For his efforts at being the Good Samaritan, he died at the hand of a knife-wielding murderer who is still at large to this day
■ By Rusty Strait / Senior Reporter
The business of being a Good Samaritan has been debated since the days of Jesus and the Holy Land. Instances include saving a drowning child, pulling someone out of a flaming house, and more. But being a Good Samaritan is often a dangerous effort. What happens when the Good Samaritan dies trying to help?
Most of us would rush to help our fellow man in trouble. Hopefully he or she would do the same for us. You know, “do unto others…”
Sometimes, doing good backfires. People drown trying to save that child or burn to death trying to rescue someone from a burning building. It happens more often than you might think.
On June 18 of last year (Father’s Day weekend) former U.S. Marine Corps veteran Lance Cpl. Nicholas B. Males was enjoying an evening out with his family to celebrate his sister’s birthday with dinner and later drinks at After 5 and Elite Bar and Lounge in the downtown Harvard District of Hemet. After leaving Elite, his sister and friends were walking through the parking lot next door while Nick waited behind for a cousin who was coming to pick him up.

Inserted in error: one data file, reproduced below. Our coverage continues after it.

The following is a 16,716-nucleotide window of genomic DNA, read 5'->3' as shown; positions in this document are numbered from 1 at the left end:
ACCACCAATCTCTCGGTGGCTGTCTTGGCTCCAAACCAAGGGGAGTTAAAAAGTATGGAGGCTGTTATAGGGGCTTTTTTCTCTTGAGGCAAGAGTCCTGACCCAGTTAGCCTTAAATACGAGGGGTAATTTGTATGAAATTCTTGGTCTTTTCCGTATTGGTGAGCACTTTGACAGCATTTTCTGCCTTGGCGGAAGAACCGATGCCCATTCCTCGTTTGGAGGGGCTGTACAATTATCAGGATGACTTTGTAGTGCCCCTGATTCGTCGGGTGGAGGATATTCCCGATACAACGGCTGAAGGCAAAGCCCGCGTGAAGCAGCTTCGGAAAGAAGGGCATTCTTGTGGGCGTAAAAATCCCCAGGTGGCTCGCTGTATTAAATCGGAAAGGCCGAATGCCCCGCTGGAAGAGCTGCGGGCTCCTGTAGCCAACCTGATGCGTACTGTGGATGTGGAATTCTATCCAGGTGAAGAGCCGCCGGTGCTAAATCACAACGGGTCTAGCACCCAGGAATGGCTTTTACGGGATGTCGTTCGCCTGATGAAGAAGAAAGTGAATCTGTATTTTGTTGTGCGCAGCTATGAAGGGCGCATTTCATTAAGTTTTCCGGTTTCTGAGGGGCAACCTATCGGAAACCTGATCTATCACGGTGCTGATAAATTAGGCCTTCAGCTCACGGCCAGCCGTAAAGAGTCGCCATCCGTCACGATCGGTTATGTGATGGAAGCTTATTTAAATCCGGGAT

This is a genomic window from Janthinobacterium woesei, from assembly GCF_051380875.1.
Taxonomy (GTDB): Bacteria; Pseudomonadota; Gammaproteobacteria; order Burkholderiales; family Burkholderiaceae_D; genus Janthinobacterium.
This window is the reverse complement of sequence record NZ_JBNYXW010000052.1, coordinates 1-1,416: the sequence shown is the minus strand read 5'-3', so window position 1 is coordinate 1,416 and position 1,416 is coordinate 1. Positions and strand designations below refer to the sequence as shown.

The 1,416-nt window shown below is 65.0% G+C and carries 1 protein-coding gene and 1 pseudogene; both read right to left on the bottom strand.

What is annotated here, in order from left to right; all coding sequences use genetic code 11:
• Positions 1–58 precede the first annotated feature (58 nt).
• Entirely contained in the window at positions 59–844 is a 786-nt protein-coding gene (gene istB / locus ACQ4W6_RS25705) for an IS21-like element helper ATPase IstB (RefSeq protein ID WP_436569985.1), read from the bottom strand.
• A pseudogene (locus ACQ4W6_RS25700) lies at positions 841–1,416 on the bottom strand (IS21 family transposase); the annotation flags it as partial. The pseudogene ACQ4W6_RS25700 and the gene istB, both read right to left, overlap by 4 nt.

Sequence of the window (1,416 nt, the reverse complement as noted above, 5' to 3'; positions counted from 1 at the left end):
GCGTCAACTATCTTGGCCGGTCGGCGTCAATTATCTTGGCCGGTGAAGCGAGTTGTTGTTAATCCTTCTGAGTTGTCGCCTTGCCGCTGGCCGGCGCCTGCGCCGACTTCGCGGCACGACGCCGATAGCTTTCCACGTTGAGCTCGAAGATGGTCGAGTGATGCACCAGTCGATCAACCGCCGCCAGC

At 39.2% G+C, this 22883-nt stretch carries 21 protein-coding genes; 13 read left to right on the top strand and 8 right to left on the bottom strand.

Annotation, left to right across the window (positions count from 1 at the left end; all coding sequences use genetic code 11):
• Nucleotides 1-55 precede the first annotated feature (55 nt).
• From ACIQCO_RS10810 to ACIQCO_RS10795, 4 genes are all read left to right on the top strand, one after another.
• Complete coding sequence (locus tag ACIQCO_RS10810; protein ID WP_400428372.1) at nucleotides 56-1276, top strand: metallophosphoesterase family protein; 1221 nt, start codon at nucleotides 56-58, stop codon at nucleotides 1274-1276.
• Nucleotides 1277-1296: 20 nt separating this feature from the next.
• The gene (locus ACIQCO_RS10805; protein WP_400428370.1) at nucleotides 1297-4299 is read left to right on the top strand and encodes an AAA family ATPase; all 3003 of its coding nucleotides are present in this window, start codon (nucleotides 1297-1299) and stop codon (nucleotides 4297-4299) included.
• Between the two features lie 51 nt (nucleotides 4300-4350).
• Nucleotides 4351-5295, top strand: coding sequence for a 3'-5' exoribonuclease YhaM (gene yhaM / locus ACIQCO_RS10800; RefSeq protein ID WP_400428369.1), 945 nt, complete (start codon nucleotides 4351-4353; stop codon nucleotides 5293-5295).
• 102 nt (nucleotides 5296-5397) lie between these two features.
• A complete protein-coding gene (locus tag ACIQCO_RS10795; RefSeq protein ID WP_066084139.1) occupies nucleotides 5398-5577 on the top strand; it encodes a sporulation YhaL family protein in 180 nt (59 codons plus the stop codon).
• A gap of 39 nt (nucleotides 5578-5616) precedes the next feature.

Suddenly he heard a loud and boisterous noise emanating from the parking lot, which soon turned into a brawl. His sister and her friends were caught up in the melee and like any good brother and honorable Marine, Nick rushed in to help. For his efforts at being the Good Samaritan, he died at the hand of a knife-wielding murderer who is still at large to this day. A 28-year-old father-to-be, Nick gave up his life trying to do the right thing.
These bad endings to Good Samaritan efforts happen more often than you might suspect. It’s little wonder that so many say, “I don’t want to get involved.”
But Nick Males did not think twice. Were his sister and her friends in danger? I don’t know, but the Good Samaritan thought only of helping – and it cost him his life. Some things are worth risking your life for. Being a Good Samaritan, like being a good Marine, all too often ends in a funeral procession rather than a celebration for a deed well done.